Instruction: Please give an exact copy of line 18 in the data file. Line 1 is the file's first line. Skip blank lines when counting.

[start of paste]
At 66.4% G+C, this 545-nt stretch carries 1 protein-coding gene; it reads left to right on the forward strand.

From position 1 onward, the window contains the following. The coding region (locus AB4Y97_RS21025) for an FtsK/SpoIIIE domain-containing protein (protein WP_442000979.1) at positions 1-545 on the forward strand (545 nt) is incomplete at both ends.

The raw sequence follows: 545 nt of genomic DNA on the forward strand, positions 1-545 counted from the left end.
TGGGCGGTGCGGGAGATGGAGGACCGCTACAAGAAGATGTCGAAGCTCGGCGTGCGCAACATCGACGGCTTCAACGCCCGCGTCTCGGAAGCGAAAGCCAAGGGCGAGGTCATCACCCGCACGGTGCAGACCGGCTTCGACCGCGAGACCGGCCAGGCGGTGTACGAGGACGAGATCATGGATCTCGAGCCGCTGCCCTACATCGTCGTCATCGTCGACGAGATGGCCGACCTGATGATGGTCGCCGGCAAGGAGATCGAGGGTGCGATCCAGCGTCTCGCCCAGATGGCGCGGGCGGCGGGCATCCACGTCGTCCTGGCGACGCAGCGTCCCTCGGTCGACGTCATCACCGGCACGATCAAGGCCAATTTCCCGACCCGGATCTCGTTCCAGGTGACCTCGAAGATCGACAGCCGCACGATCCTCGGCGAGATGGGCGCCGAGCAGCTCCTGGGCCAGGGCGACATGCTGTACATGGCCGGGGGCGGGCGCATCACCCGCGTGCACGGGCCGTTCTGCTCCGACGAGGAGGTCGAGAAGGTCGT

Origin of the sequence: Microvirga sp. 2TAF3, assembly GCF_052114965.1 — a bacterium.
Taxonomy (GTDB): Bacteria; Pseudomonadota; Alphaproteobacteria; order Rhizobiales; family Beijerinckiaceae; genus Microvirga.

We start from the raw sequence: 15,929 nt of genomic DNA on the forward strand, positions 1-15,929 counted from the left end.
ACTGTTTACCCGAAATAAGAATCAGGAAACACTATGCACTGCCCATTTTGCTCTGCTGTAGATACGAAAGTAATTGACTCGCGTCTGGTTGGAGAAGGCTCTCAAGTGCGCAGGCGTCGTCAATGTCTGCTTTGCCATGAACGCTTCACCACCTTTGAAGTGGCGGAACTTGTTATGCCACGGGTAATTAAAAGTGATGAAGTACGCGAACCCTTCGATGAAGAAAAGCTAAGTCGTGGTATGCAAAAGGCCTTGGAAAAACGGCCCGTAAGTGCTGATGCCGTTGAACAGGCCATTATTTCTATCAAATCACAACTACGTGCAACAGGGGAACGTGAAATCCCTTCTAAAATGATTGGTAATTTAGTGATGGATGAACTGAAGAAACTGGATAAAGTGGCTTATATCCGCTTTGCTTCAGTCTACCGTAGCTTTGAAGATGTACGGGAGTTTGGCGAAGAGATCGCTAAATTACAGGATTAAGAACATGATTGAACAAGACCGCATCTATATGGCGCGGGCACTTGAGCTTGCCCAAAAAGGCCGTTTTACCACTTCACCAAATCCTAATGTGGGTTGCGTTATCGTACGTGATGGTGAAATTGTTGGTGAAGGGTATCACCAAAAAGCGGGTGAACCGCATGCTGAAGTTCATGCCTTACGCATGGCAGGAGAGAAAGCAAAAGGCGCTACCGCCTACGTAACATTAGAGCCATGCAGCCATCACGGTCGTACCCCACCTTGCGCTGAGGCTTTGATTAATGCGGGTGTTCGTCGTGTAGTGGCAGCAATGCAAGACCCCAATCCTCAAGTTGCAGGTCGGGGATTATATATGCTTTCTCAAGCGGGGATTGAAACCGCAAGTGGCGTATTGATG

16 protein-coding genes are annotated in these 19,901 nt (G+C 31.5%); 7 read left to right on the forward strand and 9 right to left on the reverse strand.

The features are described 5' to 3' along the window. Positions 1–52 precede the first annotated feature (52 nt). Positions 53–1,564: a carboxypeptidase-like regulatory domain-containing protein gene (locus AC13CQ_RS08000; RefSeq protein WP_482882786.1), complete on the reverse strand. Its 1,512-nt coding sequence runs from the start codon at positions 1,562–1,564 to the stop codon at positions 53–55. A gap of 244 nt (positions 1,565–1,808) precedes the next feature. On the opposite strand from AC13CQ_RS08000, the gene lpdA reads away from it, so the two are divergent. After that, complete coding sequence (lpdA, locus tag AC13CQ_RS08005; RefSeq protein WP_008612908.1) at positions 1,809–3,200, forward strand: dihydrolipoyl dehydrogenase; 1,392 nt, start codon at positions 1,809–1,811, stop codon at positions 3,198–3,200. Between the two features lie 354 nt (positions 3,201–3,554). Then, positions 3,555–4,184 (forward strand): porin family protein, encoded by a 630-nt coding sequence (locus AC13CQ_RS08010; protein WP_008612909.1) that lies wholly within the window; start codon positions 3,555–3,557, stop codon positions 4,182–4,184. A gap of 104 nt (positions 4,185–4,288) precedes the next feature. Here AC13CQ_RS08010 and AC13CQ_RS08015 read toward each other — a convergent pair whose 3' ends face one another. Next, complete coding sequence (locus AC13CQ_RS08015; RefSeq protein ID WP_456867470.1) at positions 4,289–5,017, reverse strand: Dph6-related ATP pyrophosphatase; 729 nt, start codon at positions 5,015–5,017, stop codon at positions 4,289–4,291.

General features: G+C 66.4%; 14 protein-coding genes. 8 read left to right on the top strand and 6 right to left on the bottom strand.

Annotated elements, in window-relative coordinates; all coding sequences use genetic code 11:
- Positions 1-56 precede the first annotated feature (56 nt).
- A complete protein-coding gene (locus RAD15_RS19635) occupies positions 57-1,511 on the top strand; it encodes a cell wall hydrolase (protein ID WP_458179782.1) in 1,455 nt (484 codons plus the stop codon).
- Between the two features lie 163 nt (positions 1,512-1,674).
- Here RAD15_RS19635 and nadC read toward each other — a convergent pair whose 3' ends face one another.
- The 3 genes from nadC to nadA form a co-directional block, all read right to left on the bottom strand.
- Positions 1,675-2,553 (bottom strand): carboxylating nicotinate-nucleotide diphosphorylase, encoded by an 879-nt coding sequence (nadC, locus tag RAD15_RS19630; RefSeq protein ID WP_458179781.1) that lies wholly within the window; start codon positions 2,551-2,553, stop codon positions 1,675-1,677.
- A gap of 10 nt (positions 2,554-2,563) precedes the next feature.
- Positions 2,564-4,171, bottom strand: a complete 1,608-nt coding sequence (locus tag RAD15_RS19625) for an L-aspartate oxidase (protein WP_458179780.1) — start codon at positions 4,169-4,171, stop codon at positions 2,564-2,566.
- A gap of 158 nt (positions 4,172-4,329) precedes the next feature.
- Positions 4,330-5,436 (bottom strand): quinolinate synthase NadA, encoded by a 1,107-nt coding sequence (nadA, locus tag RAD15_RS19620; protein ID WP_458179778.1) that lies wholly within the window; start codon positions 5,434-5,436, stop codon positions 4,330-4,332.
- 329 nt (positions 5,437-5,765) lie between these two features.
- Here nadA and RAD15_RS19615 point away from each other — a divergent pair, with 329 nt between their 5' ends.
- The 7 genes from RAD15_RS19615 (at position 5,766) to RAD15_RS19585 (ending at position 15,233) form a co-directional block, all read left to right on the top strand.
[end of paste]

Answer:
- Positions 1,675-2,553 (bottom strand): carboxylating nicotinate-nucleotide diphosphorylase, encoded by an 879-nt coding sequence (nadC, locus tag RAD15_RS19630; RefSeq protein ID WP_458179781.1) that lies wholly within the window; start codon positions 2,551-2,553, stop codon positions 1,675-1,677.